In terms of bad news judgment, this could turn out to be the 2006 equivalent of the infamous "Downing Street memo," the London Times story that was initially greeted by the U.S. media with a collective yawn.
Robert Kennedy Jr.'s Rolling Stone mega-essay is titled "Was the 2004 Election Stolen?" It focuses on widespread voting irregularities, questionable tallies and disenfranchising practices, particularly in Ohio, which President Bush won by more than 100,000 votes.
Singling out Ohio Secretary of State Kenneth Blackwell for much of the blame, Kennedy writes persuasively that enough was awry in that state alone to raise serious questions as to whether Bush really defeated John Kerry in 2004. Blackwell, now a Republican candidate for governor, headed Bush's state re-election campaign at the same time he was constitutionally in charge of the state's voting machinery.
While Kennedy's article perhaps gives far too much weight to suspicious discrepancies between exit polls and the final election outcome, it meticulously asserts and documents questionable methods of purging voter rolls, intentionally created long lines at Democratic polling places, court-defying practices regarding registrations and provisional ballots, a phony terrorist alert on Election Day and final tallies in some counties and precincts that, to Kennedy's way of seeing it, simply don't make sense. Already, it notes, three Cleveland-area election officials have been indicted for illegally rigging the recount.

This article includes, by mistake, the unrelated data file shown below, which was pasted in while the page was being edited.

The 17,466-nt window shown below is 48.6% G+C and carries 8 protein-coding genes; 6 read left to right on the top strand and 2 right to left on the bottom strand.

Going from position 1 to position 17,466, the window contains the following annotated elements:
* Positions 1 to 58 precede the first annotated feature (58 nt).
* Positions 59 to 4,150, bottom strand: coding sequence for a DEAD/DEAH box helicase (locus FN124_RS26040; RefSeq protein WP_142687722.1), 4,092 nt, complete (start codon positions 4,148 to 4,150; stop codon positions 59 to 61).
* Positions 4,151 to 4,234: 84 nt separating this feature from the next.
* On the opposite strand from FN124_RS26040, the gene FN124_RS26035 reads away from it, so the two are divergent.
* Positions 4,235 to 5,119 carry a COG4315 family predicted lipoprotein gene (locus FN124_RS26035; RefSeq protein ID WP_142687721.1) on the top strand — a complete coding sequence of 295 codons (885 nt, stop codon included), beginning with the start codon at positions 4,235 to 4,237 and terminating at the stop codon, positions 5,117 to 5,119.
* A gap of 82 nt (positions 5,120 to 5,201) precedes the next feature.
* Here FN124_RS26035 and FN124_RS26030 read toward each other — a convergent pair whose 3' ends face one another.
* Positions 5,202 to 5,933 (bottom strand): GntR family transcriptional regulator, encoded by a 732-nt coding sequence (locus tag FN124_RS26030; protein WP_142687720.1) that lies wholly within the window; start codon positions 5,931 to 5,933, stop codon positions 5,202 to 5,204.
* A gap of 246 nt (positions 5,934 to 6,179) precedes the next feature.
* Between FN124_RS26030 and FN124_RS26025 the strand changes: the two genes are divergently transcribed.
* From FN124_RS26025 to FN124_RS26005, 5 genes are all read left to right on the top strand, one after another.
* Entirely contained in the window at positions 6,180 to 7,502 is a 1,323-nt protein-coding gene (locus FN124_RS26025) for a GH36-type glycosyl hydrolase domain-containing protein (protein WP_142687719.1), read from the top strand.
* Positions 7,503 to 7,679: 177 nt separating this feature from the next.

Kennedy's 11,000-word article was Rolling Stone's cover story, published on Thursday of last week.
But if you were looking in the five or six days afterward for follow-up stories, investigations or even a mention in the P-I, its cross-town competitor or just about any other major U.S. newspaper, you were almost certainly disappointed.
To his credit, CNN's Wolf Blitzer aired a brief and not-very-illuminating interview with Kennedy late the next day after the Rolling Stone issue hit the newsstands. There was a brief mention on the Lou Dobbs report later that same evening and MSNBC got around to mentioning the article's assertions several days later.
But for the most part, national and regional newspapers, the major networks and news services have behaved as if the article was never published, that it broke no new ground and there was nothing of interest or significance in it.